(30) Andrew is properly venerated round the world the day before (the 1st of Dec).
(20 Dec) On the 20th (of Dec), similarly, Ignatius departed.
(21) Thomas began to ascend to heaven on the 21st.
(25) The Lord was born from the immaculate Virgin on the 25th.
(26) Through martyrdom, Stephen sought his reward on the 26th.
(27) On the 27th, the evangelist reached heaven,
the innocent John, borne by the protection of the angels.
(28) Through martyrdom, thousands of infants were overthrown on the 28th.
(31) We celebrate the Reverend Silvester, who is to be honoured throughout the
world on the day before (the 1st of Jan).

The best introduction to the Metrical Calendar of York is undoubtedly by Michael Lapidge, “A tenth-century metrical calendar from Ramsey”, in: Revue Benedictine 94 (1984), 326-369, esp. 327-332.  The original text from York is extant in two manuscripts.  The text then crossed the channel and spread widely on the continent, losing references to local anglo-saxon saints, and acquiring new lines for saints in the new location.  There are many continental witnesses, all somewhat modified.  Unusually a version of the text then came back to England, and had further descendants here.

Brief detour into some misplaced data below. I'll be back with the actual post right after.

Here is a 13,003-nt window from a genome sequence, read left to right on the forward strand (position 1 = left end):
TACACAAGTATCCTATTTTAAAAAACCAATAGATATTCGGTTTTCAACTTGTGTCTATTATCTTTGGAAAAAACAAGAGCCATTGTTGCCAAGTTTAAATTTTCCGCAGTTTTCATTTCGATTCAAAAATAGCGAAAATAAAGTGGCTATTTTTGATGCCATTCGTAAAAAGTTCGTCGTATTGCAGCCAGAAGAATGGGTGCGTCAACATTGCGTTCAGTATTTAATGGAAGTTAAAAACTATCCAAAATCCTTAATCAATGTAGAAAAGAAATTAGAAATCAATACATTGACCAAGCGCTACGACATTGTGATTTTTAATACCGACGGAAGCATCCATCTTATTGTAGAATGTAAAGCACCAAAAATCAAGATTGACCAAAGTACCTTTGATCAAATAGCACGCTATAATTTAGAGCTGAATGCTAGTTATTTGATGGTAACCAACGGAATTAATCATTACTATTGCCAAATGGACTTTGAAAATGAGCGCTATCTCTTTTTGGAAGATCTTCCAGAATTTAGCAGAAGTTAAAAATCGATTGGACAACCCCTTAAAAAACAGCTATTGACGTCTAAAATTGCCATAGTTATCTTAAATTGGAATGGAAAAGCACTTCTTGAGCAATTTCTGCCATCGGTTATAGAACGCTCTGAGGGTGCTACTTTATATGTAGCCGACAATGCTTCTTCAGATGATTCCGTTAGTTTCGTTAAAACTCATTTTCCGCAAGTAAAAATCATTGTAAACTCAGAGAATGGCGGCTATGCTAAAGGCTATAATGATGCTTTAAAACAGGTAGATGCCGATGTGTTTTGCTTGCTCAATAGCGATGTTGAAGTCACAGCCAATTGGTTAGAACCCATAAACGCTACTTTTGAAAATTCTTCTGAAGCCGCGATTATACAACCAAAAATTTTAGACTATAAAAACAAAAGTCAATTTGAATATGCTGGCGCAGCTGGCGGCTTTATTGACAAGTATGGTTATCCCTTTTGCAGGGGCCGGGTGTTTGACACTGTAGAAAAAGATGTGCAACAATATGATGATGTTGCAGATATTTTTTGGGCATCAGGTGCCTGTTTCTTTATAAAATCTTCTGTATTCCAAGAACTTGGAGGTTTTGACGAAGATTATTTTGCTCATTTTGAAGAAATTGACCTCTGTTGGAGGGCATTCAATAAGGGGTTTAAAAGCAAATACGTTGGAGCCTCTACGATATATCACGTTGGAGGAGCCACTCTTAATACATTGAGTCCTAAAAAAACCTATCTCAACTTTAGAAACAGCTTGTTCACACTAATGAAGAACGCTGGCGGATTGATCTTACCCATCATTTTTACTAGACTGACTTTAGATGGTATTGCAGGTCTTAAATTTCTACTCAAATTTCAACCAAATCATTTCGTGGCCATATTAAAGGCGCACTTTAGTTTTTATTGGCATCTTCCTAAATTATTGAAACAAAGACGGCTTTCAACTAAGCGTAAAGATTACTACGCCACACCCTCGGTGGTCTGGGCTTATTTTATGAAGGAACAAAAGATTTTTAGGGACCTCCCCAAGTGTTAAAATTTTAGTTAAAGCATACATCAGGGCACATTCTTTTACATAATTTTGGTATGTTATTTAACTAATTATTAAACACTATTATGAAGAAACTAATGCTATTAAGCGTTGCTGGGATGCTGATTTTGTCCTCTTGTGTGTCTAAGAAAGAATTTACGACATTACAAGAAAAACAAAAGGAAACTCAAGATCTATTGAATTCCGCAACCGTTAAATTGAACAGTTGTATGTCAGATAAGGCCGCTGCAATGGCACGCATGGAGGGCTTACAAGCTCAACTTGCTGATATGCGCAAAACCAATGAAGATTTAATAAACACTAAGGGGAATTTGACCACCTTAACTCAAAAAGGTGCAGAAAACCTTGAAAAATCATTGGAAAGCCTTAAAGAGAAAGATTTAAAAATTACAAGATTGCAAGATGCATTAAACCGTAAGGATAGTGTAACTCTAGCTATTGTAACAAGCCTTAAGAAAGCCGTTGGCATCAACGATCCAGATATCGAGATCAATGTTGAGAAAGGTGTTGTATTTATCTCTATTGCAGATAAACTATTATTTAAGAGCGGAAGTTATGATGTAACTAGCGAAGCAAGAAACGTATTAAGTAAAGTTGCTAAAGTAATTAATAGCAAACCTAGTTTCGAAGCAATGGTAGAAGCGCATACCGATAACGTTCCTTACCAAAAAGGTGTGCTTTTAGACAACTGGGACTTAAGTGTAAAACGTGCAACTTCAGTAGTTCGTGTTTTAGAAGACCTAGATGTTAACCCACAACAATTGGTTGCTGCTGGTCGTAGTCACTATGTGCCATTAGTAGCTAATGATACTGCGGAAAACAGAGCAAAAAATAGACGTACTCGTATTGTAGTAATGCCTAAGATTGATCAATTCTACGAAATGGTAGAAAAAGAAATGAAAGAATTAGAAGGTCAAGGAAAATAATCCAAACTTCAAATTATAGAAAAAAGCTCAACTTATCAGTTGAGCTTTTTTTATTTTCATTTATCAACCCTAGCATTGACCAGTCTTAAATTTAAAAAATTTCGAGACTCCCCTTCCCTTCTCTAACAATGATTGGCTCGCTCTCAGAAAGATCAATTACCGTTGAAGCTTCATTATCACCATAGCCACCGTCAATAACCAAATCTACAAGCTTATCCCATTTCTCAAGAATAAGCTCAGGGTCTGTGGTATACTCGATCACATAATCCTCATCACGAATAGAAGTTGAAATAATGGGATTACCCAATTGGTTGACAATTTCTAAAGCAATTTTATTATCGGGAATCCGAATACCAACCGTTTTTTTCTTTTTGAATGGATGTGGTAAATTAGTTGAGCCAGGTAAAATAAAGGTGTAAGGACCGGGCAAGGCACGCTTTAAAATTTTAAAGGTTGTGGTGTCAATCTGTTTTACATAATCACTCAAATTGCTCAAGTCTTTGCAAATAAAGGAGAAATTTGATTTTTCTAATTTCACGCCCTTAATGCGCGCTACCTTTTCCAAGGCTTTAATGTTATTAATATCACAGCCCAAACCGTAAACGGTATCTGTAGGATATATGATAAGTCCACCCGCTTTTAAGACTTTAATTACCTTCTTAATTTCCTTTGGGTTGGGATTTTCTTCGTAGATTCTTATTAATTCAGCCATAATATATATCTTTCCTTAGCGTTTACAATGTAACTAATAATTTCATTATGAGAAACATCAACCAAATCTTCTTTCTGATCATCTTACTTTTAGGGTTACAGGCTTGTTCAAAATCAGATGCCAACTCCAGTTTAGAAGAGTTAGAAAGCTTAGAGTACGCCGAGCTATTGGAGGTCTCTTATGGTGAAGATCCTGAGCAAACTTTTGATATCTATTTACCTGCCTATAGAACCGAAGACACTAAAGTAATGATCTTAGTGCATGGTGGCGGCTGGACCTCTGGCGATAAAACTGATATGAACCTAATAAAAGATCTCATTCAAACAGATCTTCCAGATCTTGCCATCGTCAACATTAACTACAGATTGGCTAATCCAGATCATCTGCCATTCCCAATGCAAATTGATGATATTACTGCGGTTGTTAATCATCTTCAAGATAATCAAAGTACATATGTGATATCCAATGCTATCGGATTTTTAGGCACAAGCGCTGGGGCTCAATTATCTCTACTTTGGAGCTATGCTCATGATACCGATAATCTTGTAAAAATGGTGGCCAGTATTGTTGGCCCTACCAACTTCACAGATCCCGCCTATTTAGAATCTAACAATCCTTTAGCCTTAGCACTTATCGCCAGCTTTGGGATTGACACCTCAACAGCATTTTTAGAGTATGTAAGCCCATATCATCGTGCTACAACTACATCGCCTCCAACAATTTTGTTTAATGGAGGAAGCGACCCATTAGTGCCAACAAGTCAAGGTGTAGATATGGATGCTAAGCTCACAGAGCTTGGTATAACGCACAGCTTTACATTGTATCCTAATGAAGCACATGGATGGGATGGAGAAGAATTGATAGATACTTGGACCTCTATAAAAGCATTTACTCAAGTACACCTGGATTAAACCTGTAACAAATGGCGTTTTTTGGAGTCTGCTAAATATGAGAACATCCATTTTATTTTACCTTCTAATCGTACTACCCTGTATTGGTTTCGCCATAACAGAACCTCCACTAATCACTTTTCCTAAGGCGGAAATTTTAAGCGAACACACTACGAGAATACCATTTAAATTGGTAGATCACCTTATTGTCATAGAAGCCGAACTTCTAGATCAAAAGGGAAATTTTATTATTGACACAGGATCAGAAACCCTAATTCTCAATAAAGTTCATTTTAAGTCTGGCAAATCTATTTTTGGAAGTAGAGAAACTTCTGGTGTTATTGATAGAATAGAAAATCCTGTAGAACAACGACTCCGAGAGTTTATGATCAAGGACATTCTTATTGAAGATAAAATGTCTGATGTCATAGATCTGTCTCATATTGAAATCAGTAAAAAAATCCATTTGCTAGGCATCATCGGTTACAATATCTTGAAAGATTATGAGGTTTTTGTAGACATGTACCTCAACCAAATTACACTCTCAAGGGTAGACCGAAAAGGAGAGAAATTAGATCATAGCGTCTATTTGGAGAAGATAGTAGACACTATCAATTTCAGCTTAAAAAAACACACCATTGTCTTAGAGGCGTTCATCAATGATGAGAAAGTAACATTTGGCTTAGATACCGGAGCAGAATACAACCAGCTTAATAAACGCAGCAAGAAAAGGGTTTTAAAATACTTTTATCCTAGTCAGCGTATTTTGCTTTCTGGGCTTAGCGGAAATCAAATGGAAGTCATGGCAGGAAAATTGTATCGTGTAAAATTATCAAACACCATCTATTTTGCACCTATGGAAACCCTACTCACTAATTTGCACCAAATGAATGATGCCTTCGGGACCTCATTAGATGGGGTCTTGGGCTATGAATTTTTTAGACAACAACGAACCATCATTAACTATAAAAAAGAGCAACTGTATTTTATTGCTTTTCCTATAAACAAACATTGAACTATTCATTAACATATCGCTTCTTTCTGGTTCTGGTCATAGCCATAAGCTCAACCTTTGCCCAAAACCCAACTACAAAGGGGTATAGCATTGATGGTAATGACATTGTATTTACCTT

The various metrical calendars are a field of study of their own, and too much for a blog post.  But we can certainly look a little at the history of the text.

The original text is preserved in two manuscripts.  The first of these is British Library, Cotton Vespasian B. vi. (=V)  It dates a  little after 800 AD, and was written in Mercia.  Our text is on folios 104r-v.  This is in a group of 3 bifolia which were for some reason extracted from the main manuscript and are bound separately as B.VI/1.  They are online here.  This is the top of f.104r.

British Library, Cotton Vespasian B VI/1, f.104r (top)

Unhappily the manuscript is defective at the start, beginning only on line 16 with “Bis senis sanctus….”.  (To the right of the text is a list of Roman and Greek numerals – nothing to do with our text).

The other manuscript is Trinity College Cambridge, O.2.24, fol. 87v-89r, (=Tr.) from the start of the 12th century.  It is not a copy of V, and it is complete.  It is online here, although I found that the manuscript images did not display on my Android phone.  But blessedly you can download a page that you are interested in: